Materials and methods
Four F1 populations, with a total number of 676 individuals, were used to construct an integrated consensus map of the apple genome. F1 populations were considered for mapping since apple is an outbreeding plant species (Maliepaard et al. 1997). The first population (C1) was derived from the cross “Discovery × TN10-8” and consisted of 149 genotypes. The second population (C2) was derived from “Fiesta × Discovery”, which consisted of 204 genotypes. The third population (C3) was derived from “Discovery × Prima”, which consisted of 149 genotypes. The fourth population was derived from “Durello di Forli × Fiesta”, which consisted of 174 genotypes. The C1, C2, C3, and C4 populations were obtained at INRA—Angers (France), PRI—Wageningen (The Netherlands), BAZ—Dresden (Germany), and UNIBO—Bologna (Italy), respectively. They belonged to a half-diallel design involving the five parents: Discovery, Durello di Forli, Fiesta, Prima, and TN10-8.
Available linkage mapping data
Marker data were generated and initially mapped by different partners during the European DARE project (Lespinasse et al. 2000a) for the four populations, except the C3 population for which most of the SSR markers were generated after DARE. The segregation datasets consisted predominantly of AFLP and SSR markers, but few isozymes, RAPD and nucleotide binding sites-leucine-rich repeat (NBS-LRR) loci, were also available depending on the population.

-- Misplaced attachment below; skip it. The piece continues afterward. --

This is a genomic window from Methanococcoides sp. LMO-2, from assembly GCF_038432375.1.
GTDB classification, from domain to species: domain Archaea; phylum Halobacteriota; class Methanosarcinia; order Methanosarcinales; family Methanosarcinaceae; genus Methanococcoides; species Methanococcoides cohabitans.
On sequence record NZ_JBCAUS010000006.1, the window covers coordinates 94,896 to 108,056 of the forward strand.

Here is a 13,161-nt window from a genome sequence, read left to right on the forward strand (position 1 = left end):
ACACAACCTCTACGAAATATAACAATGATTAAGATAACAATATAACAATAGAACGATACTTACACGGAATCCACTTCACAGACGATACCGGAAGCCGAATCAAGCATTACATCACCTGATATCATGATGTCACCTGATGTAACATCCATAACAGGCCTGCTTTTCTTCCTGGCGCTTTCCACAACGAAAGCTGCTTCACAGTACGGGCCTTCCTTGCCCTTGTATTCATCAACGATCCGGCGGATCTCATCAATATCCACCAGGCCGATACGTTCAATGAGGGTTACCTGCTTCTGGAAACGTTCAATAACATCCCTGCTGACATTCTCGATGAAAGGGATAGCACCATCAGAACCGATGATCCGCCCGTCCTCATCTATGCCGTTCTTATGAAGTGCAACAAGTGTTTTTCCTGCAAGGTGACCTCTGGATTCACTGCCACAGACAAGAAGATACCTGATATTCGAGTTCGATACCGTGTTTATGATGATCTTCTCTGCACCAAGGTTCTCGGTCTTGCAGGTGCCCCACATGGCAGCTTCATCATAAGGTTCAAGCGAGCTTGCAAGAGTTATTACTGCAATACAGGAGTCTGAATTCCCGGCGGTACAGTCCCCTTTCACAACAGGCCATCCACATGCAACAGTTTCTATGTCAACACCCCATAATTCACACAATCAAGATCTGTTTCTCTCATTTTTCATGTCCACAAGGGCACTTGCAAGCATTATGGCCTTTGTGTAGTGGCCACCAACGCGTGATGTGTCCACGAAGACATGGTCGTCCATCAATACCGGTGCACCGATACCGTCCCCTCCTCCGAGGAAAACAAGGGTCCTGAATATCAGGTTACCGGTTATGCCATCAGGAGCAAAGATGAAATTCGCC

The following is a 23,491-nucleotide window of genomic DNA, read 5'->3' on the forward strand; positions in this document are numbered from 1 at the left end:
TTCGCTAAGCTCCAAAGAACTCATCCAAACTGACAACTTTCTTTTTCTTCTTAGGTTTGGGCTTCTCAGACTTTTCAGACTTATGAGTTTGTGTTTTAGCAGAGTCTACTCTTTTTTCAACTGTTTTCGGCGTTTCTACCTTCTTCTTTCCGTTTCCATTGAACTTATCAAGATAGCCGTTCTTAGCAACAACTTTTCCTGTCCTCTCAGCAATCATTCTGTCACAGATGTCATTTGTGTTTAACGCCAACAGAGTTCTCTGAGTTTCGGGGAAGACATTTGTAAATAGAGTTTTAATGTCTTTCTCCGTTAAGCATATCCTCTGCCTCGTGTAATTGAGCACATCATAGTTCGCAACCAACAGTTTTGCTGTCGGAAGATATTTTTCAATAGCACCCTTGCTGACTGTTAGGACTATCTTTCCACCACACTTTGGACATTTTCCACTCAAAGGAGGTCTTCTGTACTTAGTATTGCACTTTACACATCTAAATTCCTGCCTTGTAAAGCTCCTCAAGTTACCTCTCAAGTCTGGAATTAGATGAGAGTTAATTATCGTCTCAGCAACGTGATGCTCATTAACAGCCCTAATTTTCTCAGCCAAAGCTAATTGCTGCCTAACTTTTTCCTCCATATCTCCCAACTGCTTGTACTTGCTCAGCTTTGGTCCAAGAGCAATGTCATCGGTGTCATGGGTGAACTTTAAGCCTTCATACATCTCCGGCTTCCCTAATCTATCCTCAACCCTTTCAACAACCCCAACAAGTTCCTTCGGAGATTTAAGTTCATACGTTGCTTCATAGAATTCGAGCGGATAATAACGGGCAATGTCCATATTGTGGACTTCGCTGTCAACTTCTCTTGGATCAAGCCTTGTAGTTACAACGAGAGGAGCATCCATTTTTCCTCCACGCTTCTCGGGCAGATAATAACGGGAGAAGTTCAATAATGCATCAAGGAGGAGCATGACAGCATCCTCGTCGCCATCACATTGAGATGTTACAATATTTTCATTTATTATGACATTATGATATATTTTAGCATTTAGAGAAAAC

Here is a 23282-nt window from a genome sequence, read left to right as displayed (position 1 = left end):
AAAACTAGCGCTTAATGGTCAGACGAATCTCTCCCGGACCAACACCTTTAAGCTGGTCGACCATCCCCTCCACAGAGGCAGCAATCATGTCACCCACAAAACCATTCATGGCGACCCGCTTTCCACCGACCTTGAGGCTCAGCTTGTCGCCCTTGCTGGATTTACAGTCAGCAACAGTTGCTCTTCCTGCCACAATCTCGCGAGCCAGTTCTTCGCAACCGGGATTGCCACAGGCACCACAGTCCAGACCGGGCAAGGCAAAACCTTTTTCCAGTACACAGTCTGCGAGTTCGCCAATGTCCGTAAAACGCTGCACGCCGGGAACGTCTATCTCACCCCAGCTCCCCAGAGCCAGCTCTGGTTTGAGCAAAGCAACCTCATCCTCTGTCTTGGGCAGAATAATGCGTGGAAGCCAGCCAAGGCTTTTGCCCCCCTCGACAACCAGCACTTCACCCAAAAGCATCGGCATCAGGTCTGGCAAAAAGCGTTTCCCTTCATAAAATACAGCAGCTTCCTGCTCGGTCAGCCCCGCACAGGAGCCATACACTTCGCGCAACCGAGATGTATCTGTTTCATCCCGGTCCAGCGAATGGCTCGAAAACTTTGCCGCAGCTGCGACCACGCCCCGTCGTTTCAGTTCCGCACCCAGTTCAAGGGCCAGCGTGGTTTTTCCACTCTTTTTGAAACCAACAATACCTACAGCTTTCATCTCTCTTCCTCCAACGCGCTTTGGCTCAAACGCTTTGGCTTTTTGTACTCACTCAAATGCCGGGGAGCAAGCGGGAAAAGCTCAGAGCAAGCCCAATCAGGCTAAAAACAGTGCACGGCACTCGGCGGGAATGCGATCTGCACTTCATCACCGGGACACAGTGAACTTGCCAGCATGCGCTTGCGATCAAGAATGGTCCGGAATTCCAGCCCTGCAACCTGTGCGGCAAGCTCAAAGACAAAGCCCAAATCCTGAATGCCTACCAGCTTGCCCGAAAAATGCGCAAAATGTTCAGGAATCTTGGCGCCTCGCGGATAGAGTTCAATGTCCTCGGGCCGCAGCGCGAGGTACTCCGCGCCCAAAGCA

AFLP reactions were performed in each population as described in Vos et al. (1995), with minor modifications according to the partners. For the C3 population, AFLP amplification was adapted to a dual-laser automated DNA sequencer (LI-COR 4200). A multiplexed PCR reaction with infrared-dye-labeled primers of two different wavelengths as described by Myburg et al. (2001) was performed using a total amplification volume of 10 μl. At least ten common AFLP primers (E32M48, E32M50, E32M58, E32M59, E33M47, E33M50, E34M57, E34M58, E34M60, and E35M47) defined by Keygene (http://www.keygene.com) were surveyed in each individual population. This common set was the series of ten primer pairs out of 37 that gave the best overall genome coverage and the least clustering in C2 population. Amplicon were visualized by the mean of radioactive labeling (C2 population), silver staining (C1 and C4 populations), or infrared-dye labeling (C3 population). AFLP markers were named according to primer name and amplicon size (e.g., E34M53-282), but when the amplicon size was not available, the number of the AFLP band on the gel was added to the primer name (e.g., E39M62-n16). Sizes were estimated by means of external ladders, depending on the partner: 100-bp ladder Sigma Aldrich™ for C1, 10-bp ladder SequaMark™ (Research Genetics Inc) for C2, and 100-bp ladder Invitrogen™ for C4. In some cases, notably in the C1 population, the EcoRI primer was extended by a fourth nucleotide in order to increase selective amplification (e.g., E32AM59-183, A being the additional nucleotide).